Acting President’s Heritage Day speech

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Acting President Cyril Ramaphosa says over the last 20 years, South Africa has cast aside centuries of discrimination and oppression to forge a new society.

He was addressing the Heritage Day celebration in Orkney, North West.

Ramaphosa says: “ It is a society built on the dream of freedom for all. Our democracy was not easily achieved, but was won only through the unyielding sacrifices of thousands of our compatriots.Thanks to them we are today a better society than we were in 1994. We are well on the path to realising a united, non-racial, non-sexist, democratic and prosperous society.”

The acting president says we are building a nation of citizens that care for each other, respect one another and share a deep love for our country.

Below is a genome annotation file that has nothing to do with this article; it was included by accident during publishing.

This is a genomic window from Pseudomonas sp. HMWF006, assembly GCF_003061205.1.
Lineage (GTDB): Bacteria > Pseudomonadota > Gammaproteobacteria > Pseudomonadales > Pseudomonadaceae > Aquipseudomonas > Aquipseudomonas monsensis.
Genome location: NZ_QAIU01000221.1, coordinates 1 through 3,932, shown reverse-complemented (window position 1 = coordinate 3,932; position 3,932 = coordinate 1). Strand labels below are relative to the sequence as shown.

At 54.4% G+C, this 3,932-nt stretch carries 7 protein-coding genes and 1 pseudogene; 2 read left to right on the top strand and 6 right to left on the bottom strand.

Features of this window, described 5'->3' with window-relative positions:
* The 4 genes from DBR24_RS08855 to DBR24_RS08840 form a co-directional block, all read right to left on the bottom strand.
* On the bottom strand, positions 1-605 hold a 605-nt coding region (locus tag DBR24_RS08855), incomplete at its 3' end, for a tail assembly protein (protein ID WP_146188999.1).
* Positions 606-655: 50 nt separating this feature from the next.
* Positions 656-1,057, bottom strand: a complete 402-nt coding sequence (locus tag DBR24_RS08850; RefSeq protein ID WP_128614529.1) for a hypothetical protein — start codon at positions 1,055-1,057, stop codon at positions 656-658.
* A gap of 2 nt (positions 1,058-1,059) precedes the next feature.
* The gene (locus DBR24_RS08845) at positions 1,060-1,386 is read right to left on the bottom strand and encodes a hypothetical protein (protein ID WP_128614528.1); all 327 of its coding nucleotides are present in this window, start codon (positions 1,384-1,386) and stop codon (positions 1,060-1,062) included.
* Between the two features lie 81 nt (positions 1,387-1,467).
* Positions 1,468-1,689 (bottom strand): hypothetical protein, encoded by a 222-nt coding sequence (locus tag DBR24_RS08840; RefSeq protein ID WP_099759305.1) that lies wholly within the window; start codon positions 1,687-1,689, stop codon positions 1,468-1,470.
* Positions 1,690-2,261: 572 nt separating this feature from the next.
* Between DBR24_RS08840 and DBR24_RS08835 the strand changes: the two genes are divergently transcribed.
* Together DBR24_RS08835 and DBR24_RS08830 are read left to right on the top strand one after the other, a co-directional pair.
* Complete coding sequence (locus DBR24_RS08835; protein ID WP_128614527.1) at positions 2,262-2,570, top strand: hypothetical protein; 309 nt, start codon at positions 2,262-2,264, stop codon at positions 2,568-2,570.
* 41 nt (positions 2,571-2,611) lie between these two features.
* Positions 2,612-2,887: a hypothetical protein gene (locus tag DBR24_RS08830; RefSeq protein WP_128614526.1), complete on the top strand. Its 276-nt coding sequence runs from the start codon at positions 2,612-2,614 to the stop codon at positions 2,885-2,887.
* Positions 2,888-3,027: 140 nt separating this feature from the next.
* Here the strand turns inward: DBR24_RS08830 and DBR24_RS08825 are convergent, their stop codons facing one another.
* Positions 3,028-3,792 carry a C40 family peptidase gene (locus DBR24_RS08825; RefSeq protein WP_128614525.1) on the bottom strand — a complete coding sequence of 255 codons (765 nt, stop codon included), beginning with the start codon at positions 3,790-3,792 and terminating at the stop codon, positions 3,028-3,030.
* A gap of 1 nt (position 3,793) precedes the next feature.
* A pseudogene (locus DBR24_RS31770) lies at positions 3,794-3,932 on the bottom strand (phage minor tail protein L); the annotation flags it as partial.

“We are building a nation that is proud of its national symbols, our flag and our anthem. They reflect our shared values and the principle of unity in diversity. Though we have achieved much in the last 20 years, there is a great deal more that we need to do.”
Ramaphosa says: “Understanding the depth of poverty, inequality and unemployment, we have developed the National Development Plan to guide our efforts over the next 20 years.”

“The NDP accelerates our efforts towards building the society that is envisaged in the Freedom Charter. In particular, the NDP is concerned with securing a better future for young people through better educational and economic opportunities.”

“In isiZulu, we say: “Indlela ibuzwa kwabaphambili.” Before we undertake any journey we must remember where we come from and learn from those who have gone before us. We dare not neglect our past. We dare not ignore our heritage. We have a responsibility to respect and acknowledge our past, to celebrate the present and together to build the future. We are celebrating a rich, proud and diverse heritage.”

He says although we may speak different languages, practice different beliefs, engage in different cultural practices and tell different stories, we are bound together by a common African heritage.